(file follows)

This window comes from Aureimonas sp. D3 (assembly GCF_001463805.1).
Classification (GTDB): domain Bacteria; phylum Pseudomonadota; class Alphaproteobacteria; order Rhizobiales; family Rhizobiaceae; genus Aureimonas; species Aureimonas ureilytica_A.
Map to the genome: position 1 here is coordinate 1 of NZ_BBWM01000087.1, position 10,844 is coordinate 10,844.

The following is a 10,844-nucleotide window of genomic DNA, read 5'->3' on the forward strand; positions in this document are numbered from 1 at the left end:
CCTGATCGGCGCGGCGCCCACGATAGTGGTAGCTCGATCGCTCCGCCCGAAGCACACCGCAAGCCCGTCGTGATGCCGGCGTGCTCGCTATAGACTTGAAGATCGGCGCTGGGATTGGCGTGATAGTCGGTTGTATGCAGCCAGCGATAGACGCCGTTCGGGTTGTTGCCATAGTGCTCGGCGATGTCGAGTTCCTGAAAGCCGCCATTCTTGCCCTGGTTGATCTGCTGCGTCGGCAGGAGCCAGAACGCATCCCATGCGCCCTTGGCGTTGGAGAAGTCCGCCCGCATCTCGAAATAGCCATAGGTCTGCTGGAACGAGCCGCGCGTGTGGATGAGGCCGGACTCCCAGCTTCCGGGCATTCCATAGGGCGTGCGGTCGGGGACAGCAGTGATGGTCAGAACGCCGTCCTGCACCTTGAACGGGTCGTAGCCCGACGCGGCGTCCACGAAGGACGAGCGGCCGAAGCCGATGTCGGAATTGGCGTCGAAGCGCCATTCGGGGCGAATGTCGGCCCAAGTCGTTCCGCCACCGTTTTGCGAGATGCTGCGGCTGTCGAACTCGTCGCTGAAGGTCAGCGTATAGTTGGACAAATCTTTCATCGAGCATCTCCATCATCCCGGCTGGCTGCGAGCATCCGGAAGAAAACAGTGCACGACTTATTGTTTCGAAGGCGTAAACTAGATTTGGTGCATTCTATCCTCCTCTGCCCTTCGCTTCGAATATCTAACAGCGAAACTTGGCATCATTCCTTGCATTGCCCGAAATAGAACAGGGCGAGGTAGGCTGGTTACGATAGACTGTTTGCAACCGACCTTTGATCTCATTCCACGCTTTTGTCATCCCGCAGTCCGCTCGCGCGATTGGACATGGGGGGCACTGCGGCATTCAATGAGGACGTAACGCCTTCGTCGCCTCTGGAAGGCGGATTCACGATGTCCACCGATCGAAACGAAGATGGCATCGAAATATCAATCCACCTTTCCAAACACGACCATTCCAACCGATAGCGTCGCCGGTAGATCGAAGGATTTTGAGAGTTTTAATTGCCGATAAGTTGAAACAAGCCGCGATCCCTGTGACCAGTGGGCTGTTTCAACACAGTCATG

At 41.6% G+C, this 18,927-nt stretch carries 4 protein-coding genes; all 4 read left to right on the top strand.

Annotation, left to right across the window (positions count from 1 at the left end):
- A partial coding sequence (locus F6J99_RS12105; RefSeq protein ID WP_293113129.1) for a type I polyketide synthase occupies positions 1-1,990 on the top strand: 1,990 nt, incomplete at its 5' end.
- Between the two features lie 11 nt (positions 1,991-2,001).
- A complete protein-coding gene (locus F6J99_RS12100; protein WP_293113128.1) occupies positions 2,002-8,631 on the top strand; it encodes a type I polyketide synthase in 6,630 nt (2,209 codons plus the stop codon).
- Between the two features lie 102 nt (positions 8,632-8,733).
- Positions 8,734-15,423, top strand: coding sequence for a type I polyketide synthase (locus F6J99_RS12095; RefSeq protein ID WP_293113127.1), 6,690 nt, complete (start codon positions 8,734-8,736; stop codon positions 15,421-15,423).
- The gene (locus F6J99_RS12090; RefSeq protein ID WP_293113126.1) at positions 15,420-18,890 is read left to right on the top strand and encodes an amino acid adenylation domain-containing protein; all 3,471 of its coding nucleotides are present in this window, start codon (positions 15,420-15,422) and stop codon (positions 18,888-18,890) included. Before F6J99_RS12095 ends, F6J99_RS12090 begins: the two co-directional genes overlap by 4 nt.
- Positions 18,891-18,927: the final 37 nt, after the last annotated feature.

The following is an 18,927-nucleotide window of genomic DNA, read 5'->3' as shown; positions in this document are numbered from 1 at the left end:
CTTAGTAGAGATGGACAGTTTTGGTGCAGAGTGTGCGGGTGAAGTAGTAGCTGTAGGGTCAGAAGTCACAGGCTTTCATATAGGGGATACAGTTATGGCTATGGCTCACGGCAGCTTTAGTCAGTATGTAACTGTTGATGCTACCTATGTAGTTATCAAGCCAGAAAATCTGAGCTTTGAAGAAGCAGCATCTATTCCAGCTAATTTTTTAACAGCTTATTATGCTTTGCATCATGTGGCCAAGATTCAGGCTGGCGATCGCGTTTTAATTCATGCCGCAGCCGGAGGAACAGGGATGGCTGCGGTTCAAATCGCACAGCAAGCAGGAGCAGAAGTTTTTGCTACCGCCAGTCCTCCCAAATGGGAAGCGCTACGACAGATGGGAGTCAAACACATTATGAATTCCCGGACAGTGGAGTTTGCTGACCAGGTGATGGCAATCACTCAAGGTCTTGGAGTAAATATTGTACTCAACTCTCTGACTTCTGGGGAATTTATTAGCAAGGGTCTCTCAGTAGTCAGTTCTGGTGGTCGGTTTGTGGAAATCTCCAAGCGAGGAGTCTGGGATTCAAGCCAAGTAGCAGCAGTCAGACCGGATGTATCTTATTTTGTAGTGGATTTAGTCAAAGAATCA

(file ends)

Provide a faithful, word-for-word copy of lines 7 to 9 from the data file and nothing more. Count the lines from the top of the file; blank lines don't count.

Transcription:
Annotation, left to right across the window (positions count from 1 at the left end):
- A partial coding sequence (locus F6J99_RS12105; RefSeq protein ID WP_293113129.1) for a type I polyketide synthase occupies positions 1-1,990 on the top strand: 1,990 nt, incomplete at its 5' end.
- Between the two features lie 11 nt (positions 1,991-2,001).